Finishing involves a few things: edges and retaining systems, grouting the pavers with sand and the final compaction. There is also sealing which I will also address elsewhere.
Edges and restraining: If curved, the edges of any paver edifice will require cutting. Many people use the “guillotine” method of pressing two sharp edges manually, thus cleaving the brick. I have seen projects done this way which worked well. Nevertheless, I always advocate cutting all pavers with a brick saw, using a diamond blade and water, thus getting a crystal clean cut at exactly the edge one desires. It just looks more professional, to me. Once in place, I restrain my bricks with either plastic or aluminum edging, complete with holes for knocking down some nice 8-10″ spikes and holding it tightly in place. The edges of all component structures are always the weak point, but with edge restraints, one can withstand tires and accidents alot better.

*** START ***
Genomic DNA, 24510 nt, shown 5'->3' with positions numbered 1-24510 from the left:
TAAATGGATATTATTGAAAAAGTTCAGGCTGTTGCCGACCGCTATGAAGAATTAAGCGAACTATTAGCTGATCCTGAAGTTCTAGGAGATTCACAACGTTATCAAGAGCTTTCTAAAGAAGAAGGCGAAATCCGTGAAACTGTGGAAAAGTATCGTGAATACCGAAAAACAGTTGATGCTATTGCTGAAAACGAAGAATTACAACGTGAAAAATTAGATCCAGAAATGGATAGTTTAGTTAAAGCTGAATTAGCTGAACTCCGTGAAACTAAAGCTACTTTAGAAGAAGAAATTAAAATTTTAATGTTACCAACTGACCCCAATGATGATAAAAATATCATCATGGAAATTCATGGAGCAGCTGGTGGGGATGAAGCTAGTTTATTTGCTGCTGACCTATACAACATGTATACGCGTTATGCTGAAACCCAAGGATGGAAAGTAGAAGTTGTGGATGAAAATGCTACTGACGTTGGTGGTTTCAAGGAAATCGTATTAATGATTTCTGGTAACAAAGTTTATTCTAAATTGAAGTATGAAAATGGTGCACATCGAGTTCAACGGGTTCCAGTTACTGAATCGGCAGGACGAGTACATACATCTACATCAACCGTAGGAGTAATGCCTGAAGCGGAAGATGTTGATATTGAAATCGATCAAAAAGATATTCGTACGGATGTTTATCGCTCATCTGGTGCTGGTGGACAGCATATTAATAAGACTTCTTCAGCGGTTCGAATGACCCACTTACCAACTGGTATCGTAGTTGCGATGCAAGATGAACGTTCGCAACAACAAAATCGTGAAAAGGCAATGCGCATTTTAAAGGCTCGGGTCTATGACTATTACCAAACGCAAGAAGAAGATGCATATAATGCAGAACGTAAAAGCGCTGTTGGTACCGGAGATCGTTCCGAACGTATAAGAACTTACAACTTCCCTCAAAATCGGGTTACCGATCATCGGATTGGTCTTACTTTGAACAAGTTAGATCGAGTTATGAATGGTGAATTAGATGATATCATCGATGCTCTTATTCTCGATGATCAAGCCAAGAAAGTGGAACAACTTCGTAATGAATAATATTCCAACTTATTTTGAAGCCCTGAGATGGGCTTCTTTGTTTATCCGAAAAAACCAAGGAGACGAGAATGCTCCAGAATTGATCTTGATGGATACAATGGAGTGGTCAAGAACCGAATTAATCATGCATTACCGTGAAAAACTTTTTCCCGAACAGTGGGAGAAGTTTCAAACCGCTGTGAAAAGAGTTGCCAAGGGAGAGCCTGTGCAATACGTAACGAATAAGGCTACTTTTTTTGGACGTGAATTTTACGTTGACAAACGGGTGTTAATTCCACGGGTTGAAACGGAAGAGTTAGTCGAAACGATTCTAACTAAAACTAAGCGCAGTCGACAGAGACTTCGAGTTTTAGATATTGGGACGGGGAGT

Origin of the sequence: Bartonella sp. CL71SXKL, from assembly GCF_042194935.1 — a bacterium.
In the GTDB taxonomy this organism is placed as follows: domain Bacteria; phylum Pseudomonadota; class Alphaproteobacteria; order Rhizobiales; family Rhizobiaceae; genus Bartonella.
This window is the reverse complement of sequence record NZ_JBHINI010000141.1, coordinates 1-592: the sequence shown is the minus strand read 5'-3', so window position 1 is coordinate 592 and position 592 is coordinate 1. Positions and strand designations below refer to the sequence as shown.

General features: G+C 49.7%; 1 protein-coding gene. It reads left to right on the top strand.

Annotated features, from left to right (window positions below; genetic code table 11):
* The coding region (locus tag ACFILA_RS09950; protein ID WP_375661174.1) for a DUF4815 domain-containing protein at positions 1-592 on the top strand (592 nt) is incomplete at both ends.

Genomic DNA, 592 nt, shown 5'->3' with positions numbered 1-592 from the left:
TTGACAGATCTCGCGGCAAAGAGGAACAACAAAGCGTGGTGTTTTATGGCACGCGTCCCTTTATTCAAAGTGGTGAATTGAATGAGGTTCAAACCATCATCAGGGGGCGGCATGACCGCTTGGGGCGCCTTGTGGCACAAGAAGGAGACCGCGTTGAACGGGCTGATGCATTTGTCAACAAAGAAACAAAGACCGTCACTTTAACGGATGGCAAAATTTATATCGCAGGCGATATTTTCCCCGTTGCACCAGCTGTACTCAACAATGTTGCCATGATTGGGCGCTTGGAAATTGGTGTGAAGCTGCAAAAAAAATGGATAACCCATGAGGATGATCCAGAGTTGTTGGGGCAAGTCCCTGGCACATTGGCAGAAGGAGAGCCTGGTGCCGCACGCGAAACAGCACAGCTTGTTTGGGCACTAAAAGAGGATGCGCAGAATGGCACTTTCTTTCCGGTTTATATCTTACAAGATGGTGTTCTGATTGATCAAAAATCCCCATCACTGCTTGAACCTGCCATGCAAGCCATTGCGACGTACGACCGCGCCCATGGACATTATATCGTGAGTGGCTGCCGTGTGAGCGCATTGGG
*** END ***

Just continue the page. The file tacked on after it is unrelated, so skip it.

Grouting with sand: This implies spreading a layer of sand over the entire paver area, then sweeping and watering the sand into place inside the cracks of the pavers themselves. One also cleans when finishing with water. I like to compact the pavers one final time with a thin coat of sand over the bricks. The sand “lubricates” the passage of the compactor and the compaction process shakes the sand into those cracks. Then is when I typically wash, finishing the grout process and the project itself.
Essentially, that’s it. One can expect a lifetime’s worth of satisfaction from this stuff. Indeed, one may well expect generations to enjoy the fruits of this labor. Modern bricks are replacing city streets in many cities, especially those who experience rain problems, like Seattle, Portland or Vancouver, B.C. They add wonderfully to the resale value of a home, even aside from looking as good as anything out there can look. I will deal with the more artistic values of brick pavers elsewhere, but the color combinations, laying patterns and bricks themselves are mind boggling in their diversity and possibilities. They are a huge step forward in landscape technology and offer yet another wondrous and durable possibility for outdoor pleasure.